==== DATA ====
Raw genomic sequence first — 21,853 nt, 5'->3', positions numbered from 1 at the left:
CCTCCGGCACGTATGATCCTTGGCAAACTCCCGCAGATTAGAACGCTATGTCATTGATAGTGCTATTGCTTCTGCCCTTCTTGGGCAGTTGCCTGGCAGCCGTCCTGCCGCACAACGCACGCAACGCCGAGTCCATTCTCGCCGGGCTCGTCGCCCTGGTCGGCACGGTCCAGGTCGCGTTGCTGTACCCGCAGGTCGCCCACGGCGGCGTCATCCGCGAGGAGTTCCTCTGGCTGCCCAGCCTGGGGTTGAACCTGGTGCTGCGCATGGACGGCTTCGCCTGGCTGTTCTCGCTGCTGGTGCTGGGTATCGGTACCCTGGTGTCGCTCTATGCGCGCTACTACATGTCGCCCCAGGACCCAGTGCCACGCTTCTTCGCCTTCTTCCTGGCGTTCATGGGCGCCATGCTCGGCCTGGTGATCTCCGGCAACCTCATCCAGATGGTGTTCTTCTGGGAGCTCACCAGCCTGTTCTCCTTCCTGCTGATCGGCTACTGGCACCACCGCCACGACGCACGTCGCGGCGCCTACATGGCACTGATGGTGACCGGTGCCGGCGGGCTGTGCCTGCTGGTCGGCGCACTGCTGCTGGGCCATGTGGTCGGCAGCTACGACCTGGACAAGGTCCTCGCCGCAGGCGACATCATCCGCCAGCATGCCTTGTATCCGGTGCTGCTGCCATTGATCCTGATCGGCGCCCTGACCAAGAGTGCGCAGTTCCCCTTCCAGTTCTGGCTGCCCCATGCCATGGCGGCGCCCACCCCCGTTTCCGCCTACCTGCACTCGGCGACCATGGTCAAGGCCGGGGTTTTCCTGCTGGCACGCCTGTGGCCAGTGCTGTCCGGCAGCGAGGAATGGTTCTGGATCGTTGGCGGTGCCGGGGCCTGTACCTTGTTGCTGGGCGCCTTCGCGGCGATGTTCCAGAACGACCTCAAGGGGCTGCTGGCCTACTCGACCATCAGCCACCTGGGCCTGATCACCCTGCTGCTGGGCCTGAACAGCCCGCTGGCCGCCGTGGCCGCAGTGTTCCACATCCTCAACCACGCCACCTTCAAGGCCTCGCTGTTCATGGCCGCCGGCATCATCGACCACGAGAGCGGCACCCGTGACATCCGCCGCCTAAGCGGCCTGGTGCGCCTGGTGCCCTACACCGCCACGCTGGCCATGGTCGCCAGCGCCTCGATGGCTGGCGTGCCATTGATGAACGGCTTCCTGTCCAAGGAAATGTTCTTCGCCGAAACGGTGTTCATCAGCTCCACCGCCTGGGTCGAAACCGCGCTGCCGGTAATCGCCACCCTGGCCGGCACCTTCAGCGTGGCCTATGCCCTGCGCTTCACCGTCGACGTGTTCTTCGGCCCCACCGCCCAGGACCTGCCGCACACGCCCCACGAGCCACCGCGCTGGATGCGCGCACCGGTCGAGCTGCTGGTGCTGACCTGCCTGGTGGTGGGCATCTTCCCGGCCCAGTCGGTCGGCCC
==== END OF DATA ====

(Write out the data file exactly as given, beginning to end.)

Raw genomic sequence first — 21,853 nt, 5'->3', positions numbered from 1 at the left:
CCTCCGGCACGTATGATCCTTGGCAAACTCCCGCAGATTAGAACGCTATGTCATTGATAGTGCTATTGCTTCTGCCCTTCTTGGGCAGTTGCCTGGCAGCCGTCCTGCCGCACAACGCACGCAACGCCGAGTCCATTCTCGCCGGGCTCGTCGCCCTGGTCGGCACGGTCCAGGTCGCGTTGCTGTACCCGCAGGTCGCCCACGGCGGCGTCATCCGCGAGGAGTTCCTCTGGCTGCCCAGCCTGGGGTTGAACCTGGTGCTGCGCATGGACGGCTTCGCCTGGCTGTTCTCGCTGCTGGTGCTGGGTATCGGTACCCTGGTGTCGCTCTATGCGCGCTACTACATGTCGCCCCAGGACCCAGTGCCACGCTTCTTCGCCTTCTTCCTGGCGTTCATGGGCGCCATGCTCGGCCTGGTGATCTCCGGCAACCTCATCCAGATGGTGTTCTTCTGGGAGCTCACCAGCCTGTTCTCCTTCCTGCTGATCGGCTACTGGCACCACCGCCACGACGCACGTCGCGGCGCCTACATGGCACTGATGGTGACCGGTGCCGGCGGGCTGTGCCTGCTGGTCGGCGCACTGCTGCTGGGCCATGTGGTCGGCAGCTACGACCTGGACAAGGTCCTCGCCGCAGGCGACATCATCCGCCAGCATGCCTTGTATCCGGTGCTGCTGCCATTGATCCTGATCGGCGCCCTGACCAAGAGTGCGCAGTTCCCCTTCCAGTTCTGGCTGCCCCATGCCATGGCGGCGCCCACCCCCGTTTCCGCCTACCTGCACTCGGCGACCATGGTCAAGGCCGGGGTTTTCCTGCTGGCACGCCTGTGGCCAGTGCTGTCCGGCAGCGAGGAATGGTTCTGGATCGTTGGCGGTGCCGGGGCCTGTACCTTGTTGCTGGGCGCCTTCGCGGCGATGTTCCAGAACGACCTCAAGGGGCTGCTGGCCTACTCGACCATCAGCCACCTGGGCCTGATCACCCTGCTGCTGGGCCTGAACAGCCCGCTGGCCGCCGTGGCCGCAGTGTTCCACATCCTCAACCACGCCACCTTCAAGGCCTCGCTGTTCATGGCCGCCGGCATCATCGACCACGAGAGCGGCACCCGTGACATCCGCCGCCTAAGCGGCCTGGTGCGCCTGGTGCCCTACACCGCCACGCTGGCCATGGTCGCCAGCGCCTCGATGGCTGGCGTGCCATTGATGAACGGCTTCCTGTCCAAGGAAATGTTCTTCGCCGAAACGGTGTTCATCAGCTCCACCGCCTGGGTCGAAACCGCGCTGCCGGTAATCGCCACCCTGGCCGGCACCTTCAGCGTGGCCTATGCCCTGCGCTTCACCGTCGACGTGTTCTTCGGCCCCACCGCCCAGGACCTGCCGCACACGCCCCACGAGCCACCGCGCTGGATGCGCGCACCGGTCGAGCTGCTGGTGCTGACCTGCCTGGTGGTGGGCATCTTCCCGGCCCAGTCGGTCGGCCC